Join Y2 Yoga and Carolina Breast Friends in support of Kristin Strawhun, who is in remission from breast cancer (TEAM KRISTIN) for a special yoga class on Friday, June 18th at 6pm in Dilworth. Kristin is currently still doing a clinical trial!
Participants can take class in Dilworth Studio or roof top. Space is limited!
Donation is $30 in studio
All proceeds will go to the Carolina Breast Friends of Charlotte.
$30 In-Studio Donation
UPDATE: KRISTIN JUST INFORMED US THAT SHE IS IN REMISSION, STILL IN A CLINICAL TRIAL BUT WE COUDN’T BE HAPPIER! SHE ALSO IS GETTING MARRIED IN LESS THAN A MONTH!
Hello, all! My name is Kristin, and I am a 43-year-old pulmonary and critical care physician – that basically means I work in an ICU. I am a daughter and a sister and an aunt. I am engaged to be married, and I have (don’t judge!) five dogs. It would be fair to say I am a dog lover, and have rescued five dogs and one cat so far – but I didn’t keep any of those!
I love to hike and one of my biggest accomplishments is hiking/backpacking to Havasu Falls, on the edge of the Grand Canyon. I also love to travel, and in fact I recently got engaged while on a trip to Oktoberfest in Germany. I have practiced medicine in south eastern Ireland and in western Kenya. Oh! And I once treated a woman with a heart attack on an airplane. Unfortunately, I did not get a free ticket out of that one.
I think like most people, I am well aware that cancer is kind of everywhere in our society. In fact, I may be more aware because in my role as a physician I frequently see people with both newly diagnosed cancer and people at the end of their life with cancer. I also know, due to all of the messaging in October every year, that one in eight women will be diagnosed with breast cancer in their lifetime. It is, after all, the most common cancer in women aside from skin cancer.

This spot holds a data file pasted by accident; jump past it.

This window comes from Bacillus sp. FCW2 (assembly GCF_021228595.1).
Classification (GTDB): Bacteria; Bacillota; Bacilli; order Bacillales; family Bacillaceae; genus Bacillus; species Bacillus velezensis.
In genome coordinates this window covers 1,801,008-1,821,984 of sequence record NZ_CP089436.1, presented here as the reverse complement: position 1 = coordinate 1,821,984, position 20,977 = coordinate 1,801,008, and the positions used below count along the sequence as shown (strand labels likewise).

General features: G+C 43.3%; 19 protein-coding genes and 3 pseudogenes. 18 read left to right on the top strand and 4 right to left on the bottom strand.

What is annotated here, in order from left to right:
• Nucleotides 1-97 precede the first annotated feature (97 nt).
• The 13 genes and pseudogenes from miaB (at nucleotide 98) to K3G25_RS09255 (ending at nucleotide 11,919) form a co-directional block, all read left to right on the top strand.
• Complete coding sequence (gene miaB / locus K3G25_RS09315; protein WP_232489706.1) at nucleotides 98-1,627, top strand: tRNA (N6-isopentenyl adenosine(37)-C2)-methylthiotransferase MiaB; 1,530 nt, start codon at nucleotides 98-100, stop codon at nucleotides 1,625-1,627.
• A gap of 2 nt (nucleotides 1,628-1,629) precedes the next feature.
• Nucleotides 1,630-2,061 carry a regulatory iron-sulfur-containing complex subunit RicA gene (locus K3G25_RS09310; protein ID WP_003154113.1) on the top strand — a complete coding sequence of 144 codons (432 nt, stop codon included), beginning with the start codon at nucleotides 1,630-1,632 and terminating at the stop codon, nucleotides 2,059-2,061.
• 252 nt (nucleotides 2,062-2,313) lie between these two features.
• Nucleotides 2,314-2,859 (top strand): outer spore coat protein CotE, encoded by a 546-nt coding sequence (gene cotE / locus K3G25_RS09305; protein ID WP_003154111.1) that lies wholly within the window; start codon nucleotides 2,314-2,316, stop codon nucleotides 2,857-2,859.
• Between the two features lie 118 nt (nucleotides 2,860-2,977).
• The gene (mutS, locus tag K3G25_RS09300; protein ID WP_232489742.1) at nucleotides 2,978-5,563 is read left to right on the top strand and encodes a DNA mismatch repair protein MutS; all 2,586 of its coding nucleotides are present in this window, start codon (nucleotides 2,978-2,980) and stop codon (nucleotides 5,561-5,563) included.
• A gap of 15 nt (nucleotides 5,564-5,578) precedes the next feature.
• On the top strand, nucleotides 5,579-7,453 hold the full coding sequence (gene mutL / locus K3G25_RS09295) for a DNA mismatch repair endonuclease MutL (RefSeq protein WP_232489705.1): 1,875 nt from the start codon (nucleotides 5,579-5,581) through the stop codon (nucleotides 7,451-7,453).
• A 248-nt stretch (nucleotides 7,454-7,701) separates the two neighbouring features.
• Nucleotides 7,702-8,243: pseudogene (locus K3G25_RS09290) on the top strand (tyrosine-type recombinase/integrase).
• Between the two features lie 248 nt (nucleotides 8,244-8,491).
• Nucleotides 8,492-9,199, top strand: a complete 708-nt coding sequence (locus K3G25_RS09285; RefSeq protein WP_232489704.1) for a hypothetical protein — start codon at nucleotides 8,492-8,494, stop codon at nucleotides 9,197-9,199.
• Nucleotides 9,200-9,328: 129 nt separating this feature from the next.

But, I was only 42, with no family history, no risk factors, healthy and active. So I thought that breast cancer wasn’t really a big concern of mine. Plus I get annual mammograms. My last normal mammogram was in May 2019. And it was on May 17 of 2020 that I noticed a change in my right breast. I had a mammogram three days later and a diagnosis two days after that. I’m very lucky, it usually doesn’t happen that fast. On May 22 of 2020 I was diagnosed with triple negative breast cancer, and aggressive type of cancer that has a higher mortality than other types. There are no words to explain how I felt over those few days – terrified, despondent, panicked are a few that come to mind.
For me, in addition to the waiting that comes with needing to get appointments and tests scheduled, the hardest part was telling my fiancé, my parents, and my sister about my diagnosis. My mom still doesn’t sleep well at night anymore because she worries about me.
But once you have a plan they say everything gets better. And they’re right. I have an excellent oncologist and have been enrolled in a phase 3 clinical trial in addition to receiving cutting-edge, standard of care. Both my surgeon and my oncologist are trying to cure me, something I did not think would be an option for me initially.
So the plan is chemo, then surgery, then radiation. I am almost finished with chemotherapy now and it has not been easy. A couple of times someone has pointed out how strong I am to be dealing with this. I assure you I am not strong and if I could have passed on this whole thing I would have. You just do what you have to do to survive, and hope that it works.
I am grateful for my amazing support network, a loving fiancé, a good strong and healthy body, and a good life.
But not everybody has the benefits that I have. Not everyone has the support network. Not everyone has an amazing job that lets them work from home. Not everyone has the financial flexibility to change their diet to one that will improve the chances of survival. And I think about those men and women almost every day, and what we as a society and I as an individual need to do to provide them with the same chance for a cure as I have.